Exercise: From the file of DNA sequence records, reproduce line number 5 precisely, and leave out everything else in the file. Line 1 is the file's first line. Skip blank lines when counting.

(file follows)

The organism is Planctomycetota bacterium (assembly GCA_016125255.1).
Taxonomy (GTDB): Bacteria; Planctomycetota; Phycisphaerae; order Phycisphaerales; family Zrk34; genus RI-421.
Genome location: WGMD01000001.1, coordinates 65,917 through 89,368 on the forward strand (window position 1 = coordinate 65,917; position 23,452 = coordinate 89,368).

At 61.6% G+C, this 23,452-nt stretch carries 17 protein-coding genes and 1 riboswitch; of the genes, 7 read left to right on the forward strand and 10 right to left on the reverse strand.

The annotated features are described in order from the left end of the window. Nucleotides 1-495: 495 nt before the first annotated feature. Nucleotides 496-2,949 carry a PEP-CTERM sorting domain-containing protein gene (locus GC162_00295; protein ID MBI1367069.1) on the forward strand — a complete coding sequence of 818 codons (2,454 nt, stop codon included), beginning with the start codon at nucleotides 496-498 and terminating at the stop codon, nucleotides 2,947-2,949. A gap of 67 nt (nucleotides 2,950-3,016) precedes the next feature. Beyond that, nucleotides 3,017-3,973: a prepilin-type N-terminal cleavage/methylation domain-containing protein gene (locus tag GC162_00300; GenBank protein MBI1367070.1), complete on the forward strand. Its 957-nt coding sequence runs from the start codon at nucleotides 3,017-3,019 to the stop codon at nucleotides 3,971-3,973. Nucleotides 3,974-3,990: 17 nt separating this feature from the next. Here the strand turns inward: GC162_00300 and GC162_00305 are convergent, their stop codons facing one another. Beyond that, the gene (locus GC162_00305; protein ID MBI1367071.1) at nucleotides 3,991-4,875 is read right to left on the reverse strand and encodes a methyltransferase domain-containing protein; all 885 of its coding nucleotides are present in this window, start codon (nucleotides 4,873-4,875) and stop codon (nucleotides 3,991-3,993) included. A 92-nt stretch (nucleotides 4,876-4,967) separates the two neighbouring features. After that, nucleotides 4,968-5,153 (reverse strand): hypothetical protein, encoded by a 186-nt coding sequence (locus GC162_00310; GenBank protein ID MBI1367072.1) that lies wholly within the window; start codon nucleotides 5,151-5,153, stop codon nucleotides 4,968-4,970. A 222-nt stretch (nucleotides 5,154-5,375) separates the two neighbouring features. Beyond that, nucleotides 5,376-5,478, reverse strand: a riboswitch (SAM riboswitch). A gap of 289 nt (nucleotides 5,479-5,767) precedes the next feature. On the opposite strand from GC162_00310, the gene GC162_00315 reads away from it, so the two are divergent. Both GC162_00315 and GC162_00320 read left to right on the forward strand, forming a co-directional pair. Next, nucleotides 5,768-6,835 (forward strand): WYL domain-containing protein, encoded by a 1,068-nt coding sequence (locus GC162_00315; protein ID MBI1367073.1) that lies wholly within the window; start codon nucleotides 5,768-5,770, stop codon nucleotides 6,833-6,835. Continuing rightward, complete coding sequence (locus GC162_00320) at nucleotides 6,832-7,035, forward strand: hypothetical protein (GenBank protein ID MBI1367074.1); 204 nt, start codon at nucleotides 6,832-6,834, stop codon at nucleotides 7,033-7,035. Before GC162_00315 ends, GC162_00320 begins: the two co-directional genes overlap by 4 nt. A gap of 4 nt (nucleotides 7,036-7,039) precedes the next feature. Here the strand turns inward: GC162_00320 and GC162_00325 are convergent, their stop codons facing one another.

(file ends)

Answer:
The annotated features are described in order from the left end of the window. Nucleotides 1-495: 495 nt before the first annotated feature. Nucleotides 496-2,949 carry a PEP-CTERM sorting domain-containing protein gene (locus GC162_00295; protein ID MBI1367069.1) on the forward strand — a complete coding sequence of 818 codons (2,454 nt, stop codon included), beginning with the start codon at nucleotides 496-498 and terminating at the stop codon, nucleotides 2,947-2,949. A gap of 67 nt (nucleotides 2,950-3,016) precedes the next feature. Beyond that, nucleotides 3,017-3,973: a prepilin-type N-terminal cleavage/methylation domain-containing protein gene (locus tag GC162_00300; GenBank protein MBI1367070.1), complete on the forward strand. Its 957-nt coding sequence runs from the start codon at nucleotides 3,017-3,019 to the stop codon at nucleotides 3,971-3,973. Nucleotides 3,974-3,990: 17 nt separating this feature from the next. Here the strand turns inward: GC162_00300 and GC162_00305 are convergent, their stop codons facing one another. Beyond that, the gene (locus GC162_00305; protein ID MBI1367071.1) at nucleotides 3,991-4,875 is read right to left on the reverse strand and encodes a methyltransferase domain-containing protein; all 885 of its coding nucleotides are present in this window, start codon (nucleotides 4,873-4,875) and stop codon (nucleotides 3,991-3,993) included. A 92-nt stretch (nucleotides 4,876-4,967) separates the two neighbouring features. After that, nucleotides 4,968-5,153 (reverse strand): hypothetical protein, encoded by a 186-nt coding sequence (locus GC162_00310; GenBank protein ID MBI1367072.1) that lies wholly within the window; start codon nucleotides 5,151-5,153, stop codon nucleotides 4,968-4,970. A 222-nt stretch (nucleotides 5,154-5,375) separates the two neighbouring features. Beyond that, nucleotides 5,376-5,478, reverse strand: a riboswitch (SAM riboswitch). A gap of 289 nt (nucleotides 5,479-5,767) precedes the next feature. On the opposite strand from GC162_00310, the gene GC162_00315 reads away from it, so the two are divergent. Both GC162_00315 and GC162_00320 read left to right on the forward strand, forming a co-directional pair. Next, nucleotides 5,768-6,835 (forward strand): WYL domain-containing protein, encoded by a 1,068-nt coding sequence (locus GC162_00315; protein ID MBI1367073.1) that lies wholly within the window; start codon nucleotides 5,768-5,770, stop codon nucleotides 6,833-6,835. Continuing rightward, complete coding sequence (locus GC162_00320) at nucleotides 6,832-7,035, forward strand: hypothetical protein (GenBank protein ID MBI1367074.1); 204 nt, start codon at nucleotides 6,832-6,834, stop codon at nucleotides 7,033-7,035. Before GC162_00315 ends, GC162_00320 begins: the two co-directional genes overlap by 4 nt. A gap of 4 nt (nucleotides 7,036-7,039) precedes the next feature. Here the strand turns inward: GC162_00320 and GC162_00325 are convergent, their stop codons facing one another.